Fixed Income May Surprise
When a bond manager tells you things are boring, you know they're boring. And 2006 was a pretty boring year for fixed-income investments, especially U.S. government bonds. "Right now we are in a low-volatility environment," says Robert Auwaerter, head of fixed-income portfolio management at Vanguard, "not only in terms of overall movement of interest rates but also the spreads between non-treasury and treasury securities."
Indeed, according to statistics from the Chicago Board of Trade, volatility in the 30-year U.S. treasury bond was as low last year as it has been since 1997. And the difference in yields between riskier paper such as emerging-market and high-yield bonds versus similar-maturity U.S. treasuries was only a scant 1.75 and 2.75 percentage points, respectively, at year end, notes Mary Ellen Stanek, head of fixed-income strategy at Baird Advisors. "There's a lot of money sloshing around the world in search of returns, and that has compressed spreads," she explains.
Upside down. Then there is the much-noted inverted yield curve, where short-term interest rates are higher than long rates. At the start of this year, the yield on the three-month treasury was 5.06 percent while the yield on the 30-year bond was 4.8 percent, despite the long bond being an inherently riskier investment. So between cash-rich hedge funds and a strong global economy, investors aren't being paid a premium for taking on risk. And with narrow price swings can come boring returns. The Lipper General U.S. Treasury fund index gained just 3.4 percent last year. "That's mediocre," Auwaerter says. The Vanguard Long-Term Treasury fund was up only 1.74 percent (vs. a five-year average of 6.84 percent). With inflation running about 2 percent a year, government-bond investors were treading water.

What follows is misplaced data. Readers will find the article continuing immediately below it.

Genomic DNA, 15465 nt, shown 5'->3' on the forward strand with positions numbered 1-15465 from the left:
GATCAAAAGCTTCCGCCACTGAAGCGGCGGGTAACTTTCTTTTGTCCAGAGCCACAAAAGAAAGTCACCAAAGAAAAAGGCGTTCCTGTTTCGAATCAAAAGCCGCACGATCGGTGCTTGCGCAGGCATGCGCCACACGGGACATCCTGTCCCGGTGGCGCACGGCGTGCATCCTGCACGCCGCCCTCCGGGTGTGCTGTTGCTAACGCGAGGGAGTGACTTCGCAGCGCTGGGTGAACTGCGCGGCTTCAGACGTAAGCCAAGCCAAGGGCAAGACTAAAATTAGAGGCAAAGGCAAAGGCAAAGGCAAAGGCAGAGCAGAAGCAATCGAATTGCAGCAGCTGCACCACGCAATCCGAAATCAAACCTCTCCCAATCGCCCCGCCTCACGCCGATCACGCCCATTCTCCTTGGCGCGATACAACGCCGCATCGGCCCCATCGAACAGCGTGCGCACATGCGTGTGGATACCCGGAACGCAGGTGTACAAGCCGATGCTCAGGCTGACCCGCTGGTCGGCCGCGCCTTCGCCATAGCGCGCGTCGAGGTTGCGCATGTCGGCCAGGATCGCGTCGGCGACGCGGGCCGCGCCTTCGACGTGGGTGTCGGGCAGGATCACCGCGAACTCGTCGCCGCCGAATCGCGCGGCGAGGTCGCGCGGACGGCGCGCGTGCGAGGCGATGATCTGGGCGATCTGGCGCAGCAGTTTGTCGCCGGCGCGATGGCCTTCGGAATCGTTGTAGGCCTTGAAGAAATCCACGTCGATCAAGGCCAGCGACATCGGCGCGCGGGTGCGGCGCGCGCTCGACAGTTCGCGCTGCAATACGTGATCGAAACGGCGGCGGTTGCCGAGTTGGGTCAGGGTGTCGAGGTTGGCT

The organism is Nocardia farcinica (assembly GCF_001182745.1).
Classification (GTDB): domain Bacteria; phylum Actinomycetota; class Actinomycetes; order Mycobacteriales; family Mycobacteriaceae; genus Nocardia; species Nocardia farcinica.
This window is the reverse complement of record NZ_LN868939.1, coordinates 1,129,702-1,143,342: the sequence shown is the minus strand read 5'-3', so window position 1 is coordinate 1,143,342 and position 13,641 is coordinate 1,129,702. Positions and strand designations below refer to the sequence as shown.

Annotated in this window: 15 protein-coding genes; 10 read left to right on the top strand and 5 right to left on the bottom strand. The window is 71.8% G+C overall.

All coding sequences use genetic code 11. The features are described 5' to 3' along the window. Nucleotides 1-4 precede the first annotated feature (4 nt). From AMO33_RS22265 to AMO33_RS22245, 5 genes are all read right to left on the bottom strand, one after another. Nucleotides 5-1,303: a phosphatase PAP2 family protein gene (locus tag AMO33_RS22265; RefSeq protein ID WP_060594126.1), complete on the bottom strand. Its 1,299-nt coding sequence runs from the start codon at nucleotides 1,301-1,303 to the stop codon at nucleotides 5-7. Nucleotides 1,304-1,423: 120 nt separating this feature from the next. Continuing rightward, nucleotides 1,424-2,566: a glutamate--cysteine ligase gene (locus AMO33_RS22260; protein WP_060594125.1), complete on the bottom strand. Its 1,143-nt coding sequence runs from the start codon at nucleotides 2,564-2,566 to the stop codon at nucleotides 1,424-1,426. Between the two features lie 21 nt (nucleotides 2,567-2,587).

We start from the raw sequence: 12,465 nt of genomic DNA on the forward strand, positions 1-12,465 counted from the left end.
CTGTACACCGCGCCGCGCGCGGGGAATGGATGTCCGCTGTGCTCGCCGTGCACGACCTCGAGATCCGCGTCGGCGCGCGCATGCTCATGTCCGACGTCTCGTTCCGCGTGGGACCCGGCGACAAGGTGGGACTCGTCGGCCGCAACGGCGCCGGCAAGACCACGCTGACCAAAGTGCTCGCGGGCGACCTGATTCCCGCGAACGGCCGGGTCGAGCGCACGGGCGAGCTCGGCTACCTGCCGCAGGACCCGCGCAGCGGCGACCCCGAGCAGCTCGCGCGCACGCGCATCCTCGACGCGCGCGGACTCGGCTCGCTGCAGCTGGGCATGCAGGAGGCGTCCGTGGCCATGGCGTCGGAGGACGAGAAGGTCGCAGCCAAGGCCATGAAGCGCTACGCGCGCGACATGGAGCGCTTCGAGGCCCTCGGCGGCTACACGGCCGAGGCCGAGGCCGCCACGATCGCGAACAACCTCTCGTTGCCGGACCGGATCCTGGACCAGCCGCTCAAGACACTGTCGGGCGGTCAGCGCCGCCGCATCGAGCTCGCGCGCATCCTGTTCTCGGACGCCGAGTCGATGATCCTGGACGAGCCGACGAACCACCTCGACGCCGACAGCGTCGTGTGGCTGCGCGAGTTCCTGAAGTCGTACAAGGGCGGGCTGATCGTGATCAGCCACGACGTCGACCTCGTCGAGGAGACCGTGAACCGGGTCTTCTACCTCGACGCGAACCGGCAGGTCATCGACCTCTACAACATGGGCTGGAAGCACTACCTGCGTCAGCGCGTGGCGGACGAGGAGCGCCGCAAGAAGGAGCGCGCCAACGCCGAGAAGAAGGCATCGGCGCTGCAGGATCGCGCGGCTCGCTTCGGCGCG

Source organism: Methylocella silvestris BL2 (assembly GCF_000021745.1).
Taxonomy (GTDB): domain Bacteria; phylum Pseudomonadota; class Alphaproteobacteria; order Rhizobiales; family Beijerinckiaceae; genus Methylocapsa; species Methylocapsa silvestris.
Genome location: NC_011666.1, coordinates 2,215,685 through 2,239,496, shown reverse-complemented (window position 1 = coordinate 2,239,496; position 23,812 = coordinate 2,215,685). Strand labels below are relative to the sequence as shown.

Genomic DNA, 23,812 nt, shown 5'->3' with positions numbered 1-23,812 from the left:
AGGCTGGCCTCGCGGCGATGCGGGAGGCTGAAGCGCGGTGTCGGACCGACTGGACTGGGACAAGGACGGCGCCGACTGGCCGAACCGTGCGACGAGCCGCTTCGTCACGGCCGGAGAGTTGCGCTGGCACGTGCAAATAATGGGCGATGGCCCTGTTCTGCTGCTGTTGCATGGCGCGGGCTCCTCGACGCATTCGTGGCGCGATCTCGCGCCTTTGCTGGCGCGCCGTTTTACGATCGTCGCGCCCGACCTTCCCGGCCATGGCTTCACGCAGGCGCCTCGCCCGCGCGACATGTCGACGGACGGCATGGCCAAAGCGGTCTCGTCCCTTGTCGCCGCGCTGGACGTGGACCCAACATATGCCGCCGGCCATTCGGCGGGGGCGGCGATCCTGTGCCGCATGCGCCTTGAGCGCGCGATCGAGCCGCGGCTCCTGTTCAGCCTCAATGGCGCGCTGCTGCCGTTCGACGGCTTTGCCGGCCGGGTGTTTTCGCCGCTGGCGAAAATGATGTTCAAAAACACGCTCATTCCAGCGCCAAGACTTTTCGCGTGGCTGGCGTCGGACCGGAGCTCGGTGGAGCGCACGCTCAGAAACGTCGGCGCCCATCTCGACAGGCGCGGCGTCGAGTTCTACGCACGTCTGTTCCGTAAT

But investors might see fatter returns in 2007, in the view of many bond market analysts-along with more volatility. "It's going to be a good news/bad news story," says Jim Sarni, senior portfolio manager at Payden & Rygel. "We will have a slower economy, and that is good news for bonds." At the very least, it will probably spell an end to the yield-curve inversion. If the Fed lowers short-term rates by at least a quarter percentage point in 2007, bond prices will rise.
But like most economists, most bond fund managers are looking for a soft landing, meaning no recession. "High-yield [corporate] bonds should also do well next year because of the soft landing," says Nasri Toutoungi, a fixed-income portfolio manager at Hartford Investment Management.
Auwaerter is wary of high-yield bonds. Not only have they put in a stellar performance in recent years-and therefore are due for a correction-but many of them have been used in buyout deals. A slower economy could make all that buyout debt tougher to manage. "If the economy's fundamentals can't support them, you could get rising defaults," he warns.
This story appears in the January 15, 2007 print edition of U.S. News & World Report.